What Does It Mean to Exhume a Body?

Updated

Exhuming a body from its grave may send a shiver down your spine. (But those feelings may not keep you from visiting a museum to see mummies in the Egyptology exhibit.)

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What does it mean to exhume a body? We’ll discuss why some bodies are able to rest in peace six feet underground and others are woken from their eternal sleep. We’ll give you examples of bodies that have been dug up for less-than-noble reasons, and others who have been unearthed as the result of criminal investigations.

Exhuming a Body Explained

“Exhume” is a verb that means to “disinter.” This is only helpful if you understand the definition of “interment,” which means "the burial of a corpse in a grave or tomb, typically with funeral rites." A person can exhume a body that is buried underground or one placed in a mausoleum or sarcophagus.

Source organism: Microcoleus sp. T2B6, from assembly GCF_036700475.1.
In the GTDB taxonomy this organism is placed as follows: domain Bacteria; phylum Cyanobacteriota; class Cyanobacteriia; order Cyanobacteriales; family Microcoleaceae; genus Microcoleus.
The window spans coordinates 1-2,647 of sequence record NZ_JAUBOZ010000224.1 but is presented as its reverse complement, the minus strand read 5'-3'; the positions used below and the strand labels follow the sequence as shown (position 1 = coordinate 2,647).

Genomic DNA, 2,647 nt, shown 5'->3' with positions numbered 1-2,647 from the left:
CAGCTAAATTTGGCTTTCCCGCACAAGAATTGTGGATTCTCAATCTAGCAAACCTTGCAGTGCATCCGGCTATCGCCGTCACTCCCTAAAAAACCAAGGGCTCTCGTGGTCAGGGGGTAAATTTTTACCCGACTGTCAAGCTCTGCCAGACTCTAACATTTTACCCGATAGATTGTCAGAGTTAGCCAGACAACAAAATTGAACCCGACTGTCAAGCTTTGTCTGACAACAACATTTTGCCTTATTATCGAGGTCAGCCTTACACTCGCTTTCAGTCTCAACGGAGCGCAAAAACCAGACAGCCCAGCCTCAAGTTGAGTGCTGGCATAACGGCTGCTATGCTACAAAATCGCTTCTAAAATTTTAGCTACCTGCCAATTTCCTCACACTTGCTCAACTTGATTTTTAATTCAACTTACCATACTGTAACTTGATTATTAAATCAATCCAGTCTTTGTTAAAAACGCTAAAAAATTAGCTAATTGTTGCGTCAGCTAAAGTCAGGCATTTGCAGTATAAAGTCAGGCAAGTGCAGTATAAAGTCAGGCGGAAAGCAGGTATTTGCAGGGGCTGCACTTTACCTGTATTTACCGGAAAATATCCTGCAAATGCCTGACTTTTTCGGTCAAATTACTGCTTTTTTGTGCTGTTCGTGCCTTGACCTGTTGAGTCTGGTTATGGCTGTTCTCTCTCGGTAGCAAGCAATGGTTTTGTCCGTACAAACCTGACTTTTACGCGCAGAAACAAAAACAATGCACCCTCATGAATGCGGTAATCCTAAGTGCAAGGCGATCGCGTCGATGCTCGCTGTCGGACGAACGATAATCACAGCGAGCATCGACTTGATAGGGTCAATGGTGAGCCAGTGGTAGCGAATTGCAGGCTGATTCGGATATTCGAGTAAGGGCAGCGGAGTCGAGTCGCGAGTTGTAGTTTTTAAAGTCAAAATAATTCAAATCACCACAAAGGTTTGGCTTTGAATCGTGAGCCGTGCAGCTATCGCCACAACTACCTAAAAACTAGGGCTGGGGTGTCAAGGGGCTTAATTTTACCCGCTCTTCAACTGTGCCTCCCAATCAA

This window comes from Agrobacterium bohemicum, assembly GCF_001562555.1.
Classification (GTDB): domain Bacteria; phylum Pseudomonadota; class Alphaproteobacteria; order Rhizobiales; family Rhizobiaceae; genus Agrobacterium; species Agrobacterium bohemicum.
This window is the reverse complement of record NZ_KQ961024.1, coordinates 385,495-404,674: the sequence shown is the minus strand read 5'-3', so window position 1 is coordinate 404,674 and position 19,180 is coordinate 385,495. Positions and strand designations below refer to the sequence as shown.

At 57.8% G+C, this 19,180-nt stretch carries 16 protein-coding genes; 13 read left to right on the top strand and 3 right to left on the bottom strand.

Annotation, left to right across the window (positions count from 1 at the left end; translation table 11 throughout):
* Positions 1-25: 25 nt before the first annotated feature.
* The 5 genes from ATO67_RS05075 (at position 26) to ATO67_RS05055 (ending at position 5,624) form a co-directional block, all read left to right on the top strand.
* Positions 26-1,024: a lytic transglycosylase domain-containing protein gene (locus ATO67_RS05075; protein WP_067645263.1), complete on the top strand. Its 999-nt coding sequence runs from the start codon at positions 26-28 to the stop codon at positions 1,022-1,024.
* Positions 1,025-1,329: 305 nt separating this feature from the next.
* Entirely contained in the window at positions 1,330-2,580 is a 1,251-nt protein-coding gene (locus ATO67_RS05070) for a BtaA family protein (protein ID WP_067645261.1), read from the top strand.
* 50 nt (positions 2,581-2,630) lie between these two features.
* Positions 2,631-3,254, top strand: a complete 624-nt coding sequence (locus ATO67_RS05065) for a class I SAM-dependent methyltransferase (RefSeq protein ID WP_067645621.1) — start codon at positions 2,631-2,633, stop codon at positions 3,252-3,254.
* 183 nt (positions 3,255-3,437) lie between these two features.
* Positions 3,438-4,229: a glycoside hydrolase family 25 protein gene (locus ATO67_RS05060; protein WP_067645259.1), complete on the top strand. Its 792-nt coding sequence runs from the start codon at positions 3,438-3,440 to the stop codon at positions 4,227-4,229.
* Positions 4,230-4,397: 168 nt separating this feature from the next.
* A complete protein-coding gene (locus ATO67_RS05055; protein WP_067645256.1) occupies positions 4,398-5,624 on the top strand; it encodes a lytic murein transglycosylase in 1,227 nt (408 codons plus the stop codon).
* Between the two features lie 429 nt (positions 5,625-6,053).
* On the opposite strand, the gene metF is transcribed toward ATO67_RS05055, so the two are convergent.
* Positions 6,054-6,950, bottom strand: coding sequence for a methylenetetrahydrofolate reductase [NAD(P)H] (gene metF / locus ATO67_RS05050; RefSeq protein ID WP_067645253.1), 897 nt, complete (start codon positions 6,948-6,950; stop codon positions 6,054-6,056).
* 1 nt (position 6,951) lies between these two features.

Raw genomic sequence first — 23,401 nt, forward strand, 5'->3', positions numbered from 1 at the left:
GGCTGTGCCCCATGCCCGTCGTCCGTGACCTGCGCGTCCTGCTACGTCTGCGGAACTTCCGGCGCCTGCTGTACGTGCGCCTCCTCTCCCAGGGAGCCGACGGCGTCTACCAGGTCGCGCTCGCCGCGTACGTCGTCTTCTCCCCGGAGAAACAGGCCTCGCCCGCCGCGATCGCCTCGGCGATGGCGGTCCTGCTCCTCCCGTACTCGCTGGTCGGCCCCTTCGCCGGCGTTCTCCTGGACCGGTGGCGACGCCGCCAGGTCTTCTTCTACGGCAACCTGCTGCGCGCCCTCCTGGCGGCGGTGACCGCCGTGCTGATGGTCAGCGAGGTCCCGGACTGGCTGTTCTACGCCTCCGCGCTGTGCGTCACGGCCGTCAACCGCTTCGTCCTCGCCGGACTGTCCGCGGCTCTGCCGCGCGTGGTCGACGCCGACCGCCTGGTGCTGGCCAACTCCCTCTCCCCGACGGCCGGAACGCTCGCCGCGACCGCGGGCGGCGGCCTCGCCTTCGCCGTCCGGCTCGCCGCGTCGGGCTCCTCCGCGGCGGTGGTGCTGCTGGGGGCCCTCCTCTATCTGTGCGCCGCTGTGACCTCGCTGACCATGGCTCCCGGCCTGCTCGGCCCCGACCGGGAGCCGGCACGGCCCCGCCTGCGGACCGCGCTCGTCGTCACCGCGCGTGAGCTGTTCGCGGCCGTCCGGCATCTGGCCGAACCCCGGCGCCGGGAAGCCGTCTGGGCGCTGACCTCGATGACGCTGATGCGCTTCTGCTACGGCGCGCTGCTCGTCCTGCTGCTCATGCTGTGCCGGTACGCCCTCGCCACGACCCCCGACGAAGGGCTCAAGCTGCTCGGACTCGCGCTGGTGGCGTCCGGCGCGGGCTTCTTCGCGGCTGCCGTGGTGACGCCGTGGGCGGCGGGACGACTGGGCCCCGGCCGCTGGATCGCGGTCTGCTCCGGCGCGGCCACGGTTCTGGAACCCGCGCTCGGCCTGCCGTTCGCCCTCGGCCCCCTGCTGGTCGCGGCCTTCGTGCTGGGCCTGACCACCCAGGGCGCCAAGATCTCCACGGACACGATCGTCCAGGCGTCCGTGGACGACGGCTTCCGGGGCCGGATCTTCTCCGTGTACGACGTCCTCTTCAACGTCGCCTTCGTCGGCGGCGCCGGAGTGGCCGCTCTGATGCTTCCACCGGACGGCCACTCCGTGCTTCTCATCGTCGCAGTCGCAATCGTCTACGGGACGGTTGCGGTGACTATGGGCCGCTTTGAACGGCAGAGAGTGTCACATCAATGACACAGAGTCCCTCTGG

Legally, a person who wants to exhume a body must petition the government to have it done. Bodies that are interred are considered the custody of the law, so the proper legal steps need to be taken before a body is removed from its final resting place.

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Reasons People Exhume Bodies

There are both illegal and legal reasons why bodies may be exhumed, but you have probably watched enough horror movies and criminal investigation shows to be able to list a handful of reasons. There is also a culture that exhumes bodies as a part of an elaborate ceremony. Let’s discuss all of these examples.

Illegal reasons people have exhumed bodies

Throughout the centuries, grave robbers have removed bodies from cemeteries or mausoleums for a variety of reasons.